Comida en Oaxaca

January 23rd, 2011 § Comments Off on Comida en Oaxaca § permalink

A brief snapshot of the food we’ve eaten in Oaxaca…

Huevos Divorciados | Cafe de Olla, 65 pesos ($5.40)

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Huevos Rancheros | Cafe de Olla, 65 pesos ($5.40)

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Nido de Grillos, Rancho Zapata Restaurante | 90 pesos ($7.50)
Grasshoppers with chips and guacamole

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Tamal Oaxaqueña, Rancho Zapata Restaurante | 60 pesos ($5.00)

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Comida Corrida: Albondigas | 40 pesos ($3.30)
Comida Corrida is a set meal of 3 or more dishes. This one included pasta soup, rice, and agua de jamaica.

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Mole Coloradito | El Escapulario, 60 pesos ($5.00)

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Tlayuda con Cecina | El Escapulario, 40 pesos ($3.30)

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Pozole Roja con Pollo | 65 pesos ($5.40)

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Traditional Chocolate Water at the Etla Market

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Enchilada at the Etla Market

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Enfrijolata at the Etla Market

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A brief snapshot of the food we’ve eaten in Oaxaca…

…Make that five things to eat and drink in Oaxaca

January 18th, 2011 § Comments Off on …Make that five things to eat and drink in Oaxaca § permalink

Tlayuda


Oaxacan chefs are proud of their food. They cook from their heart, you can feel the love in the food. They are especially proud of their local fare. Asking for a recommendation at any restaurant will result in advice to order from the Especial Típico Oaxaqueño menu. Usually full of moles and things made with chapulines (grasshoppers), Tlayuda was also on the menu at El Escapulario ((If you’re going to Oaxaca, definitely eat here! The address is Garciá Vigil #617 Altos., near the Santo Domingo cathedral)).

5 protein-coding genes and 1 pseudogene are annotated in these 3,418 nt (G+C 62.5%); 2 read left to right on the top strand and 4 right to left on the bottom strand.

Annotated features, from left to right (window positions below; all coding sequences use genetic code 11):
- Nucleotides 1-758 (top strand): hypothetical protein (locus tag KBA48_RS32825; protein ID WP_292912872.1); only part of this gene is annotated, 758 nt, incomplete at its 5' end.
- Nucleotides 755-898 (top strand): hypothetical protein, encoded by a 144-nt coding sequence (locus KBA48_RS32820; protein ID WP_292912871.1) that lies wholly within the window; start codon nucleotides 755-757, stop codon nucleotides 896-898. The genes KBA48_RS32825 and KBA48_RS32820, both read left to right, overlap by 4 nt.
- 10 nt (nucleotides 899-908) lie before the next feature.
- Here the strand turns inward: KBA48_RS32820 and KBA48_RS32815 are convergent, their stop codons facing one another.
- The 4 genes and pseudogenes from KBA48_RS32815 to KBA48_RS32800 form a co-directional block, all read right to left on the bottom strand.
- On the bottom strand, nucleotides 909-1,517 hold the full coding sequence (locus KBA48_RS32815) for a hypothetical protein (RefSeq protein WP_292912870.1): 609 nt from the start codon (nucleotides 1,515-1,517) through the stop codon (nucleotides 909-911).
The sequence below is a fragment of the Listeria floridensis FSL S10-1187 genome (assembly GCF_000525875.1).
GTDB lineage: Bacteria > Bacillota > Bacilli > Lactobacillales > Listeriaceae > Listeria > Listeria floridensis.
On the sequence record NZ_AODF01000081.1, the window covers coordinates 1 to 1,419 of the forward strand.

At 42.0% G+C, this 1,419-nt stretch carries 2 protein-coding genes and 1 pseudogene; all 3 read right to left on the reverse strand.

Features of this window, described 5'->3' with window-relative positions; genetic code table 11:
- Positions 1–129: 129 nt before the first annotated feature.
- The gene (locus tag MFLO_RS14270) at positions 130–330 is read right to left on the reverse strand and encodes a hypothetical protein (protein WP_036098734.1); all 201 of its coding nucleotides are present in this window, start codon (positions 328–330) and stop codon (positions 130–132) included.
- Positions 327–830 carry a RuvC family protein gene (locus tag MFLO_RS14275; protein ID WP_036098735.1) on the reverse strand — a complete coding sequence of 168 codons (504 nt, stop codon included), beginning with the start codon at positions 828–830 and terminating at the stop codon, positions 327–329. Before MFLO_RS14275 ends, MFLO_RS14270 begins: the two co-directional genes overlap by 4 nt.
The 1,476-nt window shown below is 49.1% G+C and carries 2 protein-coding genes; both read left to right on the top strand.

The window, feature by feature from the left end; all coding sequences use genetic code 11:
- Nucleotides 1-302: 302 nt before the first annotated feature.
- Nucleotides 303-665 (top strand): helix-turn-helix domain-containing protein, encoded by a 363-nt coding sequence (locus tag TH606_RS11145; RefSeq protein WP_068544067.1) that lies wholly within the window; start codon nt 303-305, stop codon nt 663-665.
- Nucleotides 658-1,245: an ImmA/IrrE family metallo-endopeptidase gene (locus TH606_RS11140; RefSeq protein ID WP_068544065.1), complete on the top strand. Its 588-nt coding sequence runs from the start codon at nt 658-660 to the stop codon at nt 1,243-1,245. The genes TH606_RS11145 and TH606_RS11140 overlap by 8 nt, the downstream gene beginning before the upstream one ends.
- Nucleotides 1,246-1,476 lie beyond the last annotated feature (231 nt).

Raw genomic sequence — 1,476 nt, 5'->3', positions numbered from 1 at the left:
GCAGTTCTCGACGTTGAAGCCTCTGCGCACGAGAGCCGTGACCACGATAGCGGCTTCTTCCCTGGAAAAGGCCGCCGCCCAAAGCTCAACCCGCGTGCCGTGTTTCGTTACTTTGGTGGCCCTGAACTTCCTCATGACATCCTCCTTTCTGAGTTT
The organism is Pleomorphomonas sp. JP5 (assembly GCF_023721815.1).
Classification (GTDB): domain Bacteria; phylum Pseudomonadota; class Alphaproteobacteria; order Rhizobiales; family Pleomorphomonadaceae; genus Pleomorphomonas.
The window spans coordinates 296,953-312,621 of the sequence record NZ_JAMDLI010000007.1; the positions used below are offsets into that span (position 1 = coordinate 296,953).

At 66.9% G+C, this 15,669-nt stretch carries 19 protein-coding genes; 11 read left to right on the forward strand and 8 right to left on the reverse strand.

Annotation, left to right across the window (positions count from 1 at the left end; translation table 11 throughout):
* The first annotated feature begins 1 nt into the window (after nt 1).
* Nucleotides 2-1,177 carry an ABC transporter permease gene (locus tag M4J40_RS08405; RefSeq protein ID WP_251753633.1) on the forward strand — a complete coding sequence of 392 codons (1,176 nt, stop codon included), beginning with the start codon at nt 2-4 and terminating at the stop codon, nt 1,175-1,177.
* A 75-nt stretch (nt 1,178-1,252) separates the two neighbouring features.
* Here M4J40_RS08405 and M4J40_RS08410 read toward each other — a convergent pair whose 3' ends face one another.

Similar to a tostada, and called by some “Mexican pizza,” Tlayudas are made by coating a giant baked tortilla with refried beans, lard, vegetables, Oaxacan cheese, and a main topping (or more). At El Escapulario, I ordered the Tlayuda con Cecina — thin strips of pork with a chili powder crust. It was excellent, and for 40 pesos (a little over $3.00 U.S.) quite filling!

Four things to eat and drink in Oaxaca

January 17th, 2011 § 1 comment § permalink

Mole is sold as a paste at the Benito Juarez Market

1. Mole
Mole is a complex sauce that takes days to make with a long list of ingredients. There are seven varieties and I’ve tried 5 so far: negro (black), colorado (red), amarillo (yellow), verde (green), almendrado (almond).

Cocoa beans for sale at the Tlacolula Sunday Market

2. Hot chocolate
Cocoa beans are imported from elsewhere in Mexico, but are an important item here in Oaxaca. Chocolate is mainly used in the mole and as a hot beverage made with water or milk (and flavored with other spices like cinnamon or vanilla). I will soon be taking a walk down the “chocolate factory street” called Mina to find the best hot chocolate…

3. Grasshoppers
I still need to buy a handful of fried hoppers from the market to eat like peanuts…those I have tried thus far have been incorporated into sauces.

4. Mezcal
It’s smoky liquor from the agave plant…similar to tequila, but a totally unique flavor. I’ve had it in a drink with grapefruit soda, from the shot glass, and have tasted several of the cream-style flavors (like coconut, coffee, etc).